A very literal streets of Salem post today. A repaving project on Lynn and River Streets in the largest of our historic districts uncovered a subsurface of cobblestones at the streets’ intersection, which several residents want to keep uncovered: for historic, aesthetic, and traffic-related reasons. The City wants them paved over (again), so we have a standoff, and quite a public one at that: there have been stories in all the local newspapers and a piece on one of the Boston television stations. I’m not impartial on this one: I think we should take up all of the pavement and have cobblestones everywhere, or at the very least cobblestone crosswalks in the city’s historic districts. Chestnut Street, the widest in the city, has not one crosswalk (cobblestone or otherwise) to slow down the SUV-driving, phone-adhered-to-their (Marble)head commuters barreling through our neighborhood on their way home. The River Street residents are employing the traffic-calming argument, which I think is a good one, especially as the particular intersection in question transitions traffic from a major artery into a neighborhood–and smooth pavement will make this transition all too speedy–not a transition at all. City officials have cited safety concerns (for bicycles–and this in a city which has a bike lane between two car lanes–but baby carriages and wheelchairs were mentioned as well) and I’m sure cost is a factor. I think a compromise is in the works: the city engineer as offered two 30″ strips of cobblestones at the end of each street to give people an “indication that they are entering into a historic neighborhood”. Sounds like a precedent to me–although I’m a bit wary: a similar cobblestone contest played out in a Brooklyn neighborhood a few years ago, and its compromise solution was the replacement of the old cobblestones with new, machine-cut ones, which I’m not sure are cobblestones at all.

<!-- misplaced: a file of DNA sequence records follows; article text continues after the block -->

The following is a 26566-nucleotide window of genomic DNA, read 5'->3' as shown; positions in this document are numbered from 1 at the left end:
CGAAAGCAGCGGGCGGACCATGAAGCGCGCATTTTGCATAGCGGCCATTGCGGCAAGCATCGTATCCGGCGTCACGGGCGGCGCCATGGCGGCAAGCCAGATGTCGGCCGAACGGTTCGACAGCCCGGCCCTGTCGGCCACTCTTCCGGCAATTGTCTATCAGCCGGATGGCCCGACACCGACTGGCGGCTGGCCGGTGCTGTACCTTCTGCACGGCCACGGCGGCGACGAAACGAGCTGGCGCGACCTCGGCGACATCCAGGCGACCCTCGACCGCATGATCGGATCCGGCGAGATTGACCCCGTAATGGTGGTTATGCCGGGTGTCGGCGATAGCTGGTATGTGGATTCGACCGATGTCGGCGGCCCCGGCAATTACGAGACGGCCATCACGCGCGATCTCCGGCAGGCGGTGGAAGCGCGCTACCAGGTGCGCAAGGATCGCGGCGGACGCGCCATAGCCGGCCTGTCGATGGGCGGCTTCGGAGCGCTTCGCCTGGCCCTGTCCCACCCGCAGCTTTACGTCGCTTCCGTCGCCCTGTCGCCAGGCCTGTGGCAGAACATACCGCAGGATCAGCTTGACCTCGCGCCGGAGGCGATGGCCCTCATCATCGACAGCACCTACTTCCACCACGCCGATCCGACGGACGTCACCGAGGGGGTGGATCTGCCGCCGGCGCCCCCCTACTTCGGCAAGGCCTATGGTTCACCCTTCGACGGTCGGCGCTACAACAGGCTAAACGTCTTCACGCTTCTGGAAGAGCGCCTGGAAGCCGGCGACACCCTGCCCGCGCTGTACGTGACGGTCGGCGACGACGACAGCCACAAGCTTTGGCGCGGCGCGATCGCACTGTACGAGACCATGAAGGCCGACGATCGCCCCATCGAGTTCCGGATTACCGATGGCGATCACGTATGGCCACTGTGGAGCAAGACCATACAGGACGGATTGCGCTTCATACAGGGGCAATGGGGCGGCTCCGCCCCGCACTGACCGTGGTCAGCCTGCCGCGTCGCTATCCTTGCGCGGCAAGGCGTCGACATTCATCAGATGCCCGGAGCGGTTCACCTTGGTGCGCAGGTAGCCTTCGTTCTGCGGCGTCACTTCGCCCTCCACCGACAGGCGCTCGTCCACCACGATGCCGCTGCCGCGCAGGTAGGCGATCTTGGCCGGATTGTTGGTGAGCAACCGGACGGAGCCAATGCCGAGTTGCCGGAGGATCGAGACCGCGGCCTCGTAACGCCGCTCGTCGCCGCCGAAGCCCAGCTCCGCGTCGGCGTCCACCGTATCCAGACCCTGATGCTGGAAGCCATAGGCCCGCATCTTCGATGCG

Cobblestones at the intersection of River and Lynn Streets in Salem and a River Street flag; the old cobblestones of Brooklyn, © New York Times; you can see the television piece here.
Update: The Mayor has written to the neighbors informing them of the resumption of work at the intersection, which will involve not only the installation of the aforementioned strips, but also an additional triangular buffer–all comprised of the old cobblestones (which she appropriately calls “Belgian blocks”–see comments below). Sounds like a good compromise to me.
I was not going to post on the (13th) annual Antique Car Meet sponsored by Historic New England’s Phillips House and held right here on Chestnut Street because I’ve been there, done that, but I changed my mind. It’s just such a great event: the cars are beautiful, the cars on the street are beautiful, the entire event joyous. This year’s meet was bigger and better than ever, and the spectacular run of weather that we have been having has put everyone in a great mood. But the main reason that I’m pushing cars is that I fell in love with one yesterday–and now nothing will ever be the same. I’m going to set the scene and give you some car context before I zero in on the object of my affection: fully half of the street was lined with classic cars (and a few vintage bicycles too) for a good part of a glorious day, and 20th century machines cast in bright primary colors popped against the 19th century background of neutral Federal facades.
All the cars had their particular admirers, but it seemed to me that the three-wheeled 1955 Messershmitt drew the most consistent attention. Very cute.
But once I spotted it, the only red that I could see was another little German car, a 1958 BMW Isetta 600 Limo! I have no words for how adorable this car is: it’s cuter than a Bug (for which it was built to compete), literally. I really want one, even though I heard it referred to as “death on wheels” several times. I’ll just look at it–for the rest of my life.